Posted by Patrick Maness
In India it’s considered unclean to eat with your left hand. In Japan, you’re expected to slurp loudly when you eat a bowl of noodles. Many Europeans find it odd how Americans don’t eat with a fork in one hand and a knife in the other. And at one time or another, children were scolded for putting their elbows on the table.
Each culture follows its own rules of etiquette, its members avoiding any number of food faux pas that might not make sense to foreigners. For instance, why are the French shocked by someone cutting bread instead of tearing it? Who knows, they just are.
While almost every restaurant owner will adhere to certain legal restrictions, like asking customers not to smoke or requiring that dogs wait outside, there are plenty more everyday faux pas — or annoyances — that every restaurant owner must face.
Perhaps your neighborhood restaurateur doesn’t like when a patron orders a steak well done or asks to have their bill split 20 different ways. Or maybe they get peeved when a large party comes in five minutes before closing time. These are minor annoyances, of course, but they can seriously affect the staff’s morale and the quality of service they offer.
Nowadays, the primary offender in restaurants is the phone. Whether people stare into their phone instead of ordering, standing on their chair to get the perfect Instagram shot of their food or spend their meal swiping and clicking instead of laughing and talking, phones can be a major nuisance.
As a restaurant owner, how can you handle these annoyances? This isn’t so much a question of how to set up “rules” that your guests must follow. Rather, it’s a way to think about what kind of culture you want to create in your restaurant.
Food and culture in your restaurant
Many restaurateurs have found creative ways to counter some of these faux pas. One Vermont cafe, for example, saw sales soar after it cut the public Wi-Fi and banned laptops. Another restaurant, Dick’s Last Resort, took the constant challenge of rude and difficulty customers and decided to embrace it by responding in kind. They trained their servers to be rude, sarcastic and insulting to their guests. While their menu is nothing remarkable, their unique style earned the owners a distinct reputation, not to mention success.
The takeaway here is that creating your own style of etiquette, your own restaurant culture, is a way to stand out and drive business.
And let’s face it: If you’re running a successful restaurant, you’re probably running a pretty boring restaurant. Your host greets and seats the guests, the server come out with ice water and then takes orders for drinks and appetizers, checking in regularly and apologizing if something isn’t just right. Well, you know how it goes. There really isn’t much to say about the standard dining experience. And in an industry that thrives off word of mouth, you might be missing out on a huge opportunity. We’re talking about creating a culture that’s sure to get people talking.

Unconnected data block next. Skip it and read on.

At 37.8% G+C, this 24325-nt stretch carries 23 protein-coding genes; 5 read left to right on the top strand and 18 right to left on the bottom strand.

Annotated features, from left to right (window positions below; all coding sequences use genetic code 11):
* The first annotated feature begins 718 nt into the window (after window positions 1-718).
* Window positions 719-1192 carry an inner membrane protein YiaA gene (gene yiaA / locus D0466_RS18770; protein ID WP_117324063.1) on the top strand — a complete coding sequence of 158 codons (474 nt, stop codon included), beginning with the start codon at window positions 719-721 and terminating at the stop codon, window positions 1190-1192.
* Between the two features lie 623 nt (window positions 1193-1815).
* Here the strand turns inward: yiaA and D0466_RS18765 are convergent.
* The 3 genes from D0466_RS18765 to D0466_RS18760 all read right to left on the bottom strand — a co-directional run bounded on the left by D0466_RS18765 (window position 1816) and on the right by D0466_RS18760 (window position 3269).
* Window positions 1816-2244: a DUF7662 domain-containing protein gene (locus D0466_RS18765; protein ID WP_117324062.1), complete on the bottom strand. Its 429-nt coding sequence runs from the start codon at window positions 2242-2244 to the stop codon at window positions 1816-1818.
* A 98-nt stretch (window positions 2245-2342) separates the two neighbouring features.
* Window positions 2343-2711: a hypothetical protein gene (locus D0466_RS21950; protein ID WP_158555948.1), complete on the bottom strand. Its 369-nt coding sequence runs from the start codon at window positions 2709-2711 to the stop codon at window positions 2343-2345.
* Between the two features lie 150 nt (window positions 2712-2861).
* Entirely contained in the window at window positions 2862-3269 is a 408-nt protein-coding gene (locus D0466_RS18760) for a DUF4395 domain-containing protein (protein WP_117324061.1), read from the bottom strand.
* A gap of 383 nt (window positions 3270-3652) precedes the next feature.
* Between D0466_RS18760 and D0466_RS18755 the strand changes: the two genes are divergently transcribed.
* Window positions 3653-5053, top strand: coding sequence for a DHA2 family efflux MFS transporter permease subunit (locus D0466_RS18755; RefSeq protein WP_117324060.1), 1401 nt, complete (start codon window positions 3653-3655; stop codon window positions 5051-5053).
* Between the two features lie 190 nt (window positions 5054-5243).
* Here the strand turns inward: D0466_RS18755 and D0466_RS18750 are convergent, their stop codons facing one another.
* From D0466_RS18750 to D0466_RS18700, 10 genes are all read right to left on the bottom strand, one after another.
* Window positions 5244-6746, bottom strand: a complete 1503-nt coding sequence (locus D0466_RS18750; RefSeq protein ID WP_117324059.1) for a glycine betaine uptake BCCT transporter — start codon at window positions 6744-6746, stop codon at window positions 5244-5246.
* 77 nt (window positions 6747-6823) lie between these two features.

To understand how this might be done, we’ll take the time in this blog series to explore the following topics:
Microwaves? In a nice restaurant?
Many people cringe at the thought of using a microwave in a restaurant, but let’s face it — a lot of soups, braises and sauces are just fine out of the microwave. What do professional chefs think about microwaves, and how do you set yourself up for reheated-food success to ensure your customers are happy? Check in to learn how.
Cubed or crush ice: A serious topic for serious people.
Many people have come to blows over salted or unsalted butter, but is there a preference between crushed and cubed ice? When is the best time to use each? How can you be sure you get the ice shape you want? What is the perfect ice-cube shape? What are the best ice machines and how do you choose them? Read this installment for the answers.
What to do when a customer sends their food back
There’s always somebody who will send their food back, but what do chefs themselves consider OK to send back? What foods are most commonly sent back? How can you train your staff to react to these requests, and how can you prepare your kitchen to handle them? We’ll explore these questions in more.
Prepare on site or pre-prepare?
Do the majority of restaurant workers feel it’s OK to bring in pre-prepared foods? Is it safer to pre-prepare your produce? Many claim buying pre-prepared produce helps reduce costs by freeing up staff time. What should businesses consider to improve their processes while keeping customers happy? We’ll explore these questions and look at some tools you need to safely store pre-prepared foods.